Mumbai-born researcher invents alternative to Li-ion batteries

The new batteries exhibit high voltages between 2.45-2.8 V, delivering high capacities close to its theoretical value, which is a first for aqueous-based batteries.

The study, conducted by Dr Gautam Yadav and his colleagues, was published in the journal ‘ACS Energy Letters’.

Mumbai-born scientist Dr Gautam Yadav has invented a new high-voltage, energy-dense rechargeable manganese dioxide (MnO2) zinc|(Zn) battery, which could be an alternative to Li-ion batteries that have dominated the energy storage landscape for decades.

“High voltages in Li-ion batteries have allowed it to capture the electric vehicle, mobile electronics and grid-storage markets. Li-ion batteries contain elements which are geopolitically sensitive and not common to India, so development of energy storage technologies has taken a backseat, while countries like China have benefited tremendously. For renewable energy to grow in India and curb its pollution problems,  development of energy storage batteries is extremely vital,” Yadav said.

Organic electrolytes, which are an important feature of Li-ion batteries, allowed for the creation of high-voltages, however, they are also the primary reason for its dangerous flammable and explosive properties.

The new batteries exhibit high voltages between 2.45-2.8 V, delivering high capacities close to its theoretical value, which is a first for aqueous-based batteries.

Best of Express Premium


“Till now there is no aqueous Zn-based battery that has crossed the 2 V barrier. The energy density stored by this new high-voltage aqueous battery can be much higher than the currently dominant lithium (Li)-ion battery,” Yadav added.

The new high-voltage MnO2|Zn batteries contain raw materials that are native to India — the country has rich sources of manganese, used to make MnO2.

The aqueous nature of the battery also reduces its manufacturing costs considerably which are known to be high for Li-ion batteries due to the flammable nature of its electrolyte.

A statement issued by Yadav said that these new highly energy-dense MnO2|Zn batteries can now “compete or even replace Li-ion batteries in applications like electric cars and mobile electronics, which can put India in the forefront of the energy storage development and propel incorporation of more renewable sources of energy for power generation”.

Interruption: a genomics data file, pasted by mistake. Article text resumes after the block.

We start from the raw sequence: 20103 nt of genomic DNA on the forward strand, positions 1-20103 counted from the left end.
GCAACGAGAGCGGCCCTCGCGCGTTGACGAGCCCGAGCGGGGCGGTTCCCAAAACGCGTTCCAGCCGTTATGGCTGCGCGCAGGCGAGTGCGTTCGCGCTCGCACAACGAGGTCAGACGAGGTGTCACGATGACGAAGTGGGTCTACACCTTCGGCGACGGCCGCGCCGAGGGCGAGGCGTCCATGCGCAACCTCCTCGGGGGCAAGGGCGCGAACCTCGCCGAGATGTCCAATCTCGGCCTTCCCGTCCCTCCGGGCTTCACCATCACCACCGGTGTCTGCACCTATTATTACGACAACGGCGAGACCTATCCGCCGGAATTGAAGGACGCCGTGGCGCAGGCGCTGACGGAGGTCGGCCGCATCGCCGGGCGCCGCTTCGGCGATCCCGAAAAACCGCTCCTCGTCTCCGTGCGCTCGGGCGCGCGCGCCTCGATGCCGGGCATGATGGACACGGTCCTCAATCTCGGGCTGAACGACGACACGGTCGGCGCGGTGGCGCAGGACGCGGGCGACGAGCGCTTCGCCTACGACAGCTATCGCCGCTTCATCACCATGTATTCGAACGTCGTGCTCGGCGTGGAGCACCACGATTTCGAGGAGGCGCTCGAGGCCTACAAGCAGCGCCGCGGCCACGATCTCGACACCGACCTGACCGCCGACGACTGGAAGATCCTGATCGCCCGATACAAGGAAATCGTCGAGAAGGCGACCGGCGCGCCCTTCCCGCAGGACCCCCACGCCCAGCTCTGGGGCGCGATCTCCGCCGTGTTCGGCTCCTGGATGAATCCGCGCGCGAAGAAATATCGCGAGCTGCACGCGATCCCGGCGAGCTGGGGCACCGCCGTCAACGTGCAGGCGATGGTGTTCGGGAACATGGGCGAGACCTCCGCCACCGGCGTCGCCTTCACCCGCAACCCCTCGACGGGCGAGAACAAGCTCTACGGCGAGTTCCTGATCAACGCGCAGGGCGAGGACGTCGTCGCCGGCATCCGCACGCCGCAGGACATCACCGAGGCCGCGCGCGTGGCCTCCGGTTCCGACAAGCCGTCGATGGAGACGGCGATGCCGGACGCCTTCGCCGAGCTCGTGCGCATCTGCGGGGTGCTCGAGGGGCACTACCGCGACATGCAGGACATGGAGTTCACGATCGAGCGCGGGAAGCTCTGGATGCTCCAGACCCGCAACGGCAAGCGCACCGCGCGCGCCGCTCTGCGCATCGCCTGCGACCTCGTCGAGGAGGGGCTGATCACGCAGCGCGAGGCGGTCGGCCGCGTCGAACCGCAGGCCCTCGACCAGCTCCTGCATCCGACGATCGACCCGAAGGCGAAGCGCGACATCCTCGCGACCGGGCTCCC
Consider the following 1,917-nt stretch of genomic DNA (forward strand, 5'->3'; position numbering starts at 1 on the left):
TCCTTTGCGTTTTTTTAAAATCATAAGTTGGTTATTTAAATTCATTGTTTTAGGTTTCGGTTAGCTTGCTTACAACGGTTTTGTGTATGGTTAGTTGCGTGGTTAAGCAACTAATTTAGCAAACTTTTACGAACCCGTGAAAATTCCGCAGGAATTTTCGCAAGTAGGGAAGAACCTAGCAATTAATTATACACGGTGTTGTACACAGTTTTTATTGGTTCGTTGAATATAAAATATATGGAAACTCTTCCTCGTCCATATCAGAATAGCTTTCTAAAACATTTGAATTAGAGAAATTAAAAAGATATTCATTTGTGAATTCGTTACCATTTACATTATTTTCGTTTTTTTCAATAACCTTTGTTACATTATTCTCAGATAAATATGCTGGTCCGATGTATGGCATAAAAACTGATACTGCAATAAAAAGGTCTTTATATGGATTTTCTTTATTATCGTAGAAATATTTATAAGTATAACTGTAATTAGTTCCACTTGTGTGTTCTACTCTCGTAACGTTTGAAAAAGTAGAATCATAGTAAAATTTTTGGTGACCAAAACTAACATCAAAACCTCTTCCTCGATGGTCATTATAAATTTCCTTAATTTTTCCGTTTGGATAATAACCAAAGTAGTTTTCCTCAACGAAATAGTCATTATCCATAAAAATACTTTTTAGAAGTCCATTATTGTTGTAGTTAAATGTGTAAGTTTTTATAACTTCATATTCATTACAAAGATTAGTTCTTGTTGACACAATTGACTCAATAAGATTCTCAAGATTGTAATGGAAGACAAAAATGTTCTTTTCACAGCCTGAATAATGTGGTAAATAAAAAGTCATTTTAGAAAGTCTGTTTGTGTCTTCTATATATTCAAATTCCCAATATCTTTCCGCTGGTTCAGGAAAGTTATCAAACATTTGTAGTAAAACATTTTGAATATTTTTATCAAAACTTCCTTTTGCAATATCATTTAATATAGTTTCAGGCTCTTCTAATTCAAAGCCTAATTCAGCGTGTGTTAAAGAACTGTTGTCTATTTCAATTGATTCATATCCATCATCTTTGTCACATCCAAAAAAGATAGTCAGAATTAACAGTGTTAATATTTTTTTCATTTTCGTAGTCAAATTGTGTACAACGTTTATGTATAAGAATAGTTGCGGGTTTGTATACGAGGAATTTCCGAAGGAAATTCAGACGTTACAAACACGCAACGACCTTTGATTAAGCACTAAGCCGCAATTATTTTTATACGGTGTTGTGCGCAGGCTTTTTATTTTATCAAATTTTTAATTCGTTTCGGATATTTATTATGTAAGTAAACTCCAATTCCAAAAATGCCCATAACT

The study, conducted by Yadav, along with his colleagues Damon Turney, Jinchao Huang, Xia Wei and Sanjoy Banerjee, was published in the journal ‘ACS Energy Letters’.

The research work was conducted at the City College of New York and was funded by Sandia National Labs and the US Department of Energy.

Commenting on the study, Prof Arindam Sarkar of chemical engineering at IIT-Bombay said, “They have used clever electro-chemistry in two different media to achieve the high voltage (one in acidic and another in alkaline) compared to normal alkaline battery. However, the lifetime of such a battery will be very low. I have gone through their published work in details. The battery will work for shorter times.”

Professor of Energy Sciences at IIT Bombay Sagar Mitra said, “The aqueous Zn/MnO2 electro-chemistry is well known as primary battery chemistry. Making the same chemistry reversible and enhancing its open-circuit voltage to a 2.8V is a great scientific challenge and I believe a great achievement has been done by the group. Being an elemental lithium and cobalt neutral country, any new chemistry with abundant materials and comparable battery performance stability in hot climate could change the Indian storage application scenario.”

🗞️ Subscribe Now: Get Express Premium to access our in-depth reporting, explainers and opinions 🗞️

For all the latest Mumbai News, download Indian Express App.

  • The Indian Express website has been rated GREEN for its credibility and trustworthiness by Newsguard, a global service that rates news sources for their journalistic standards.
Next Story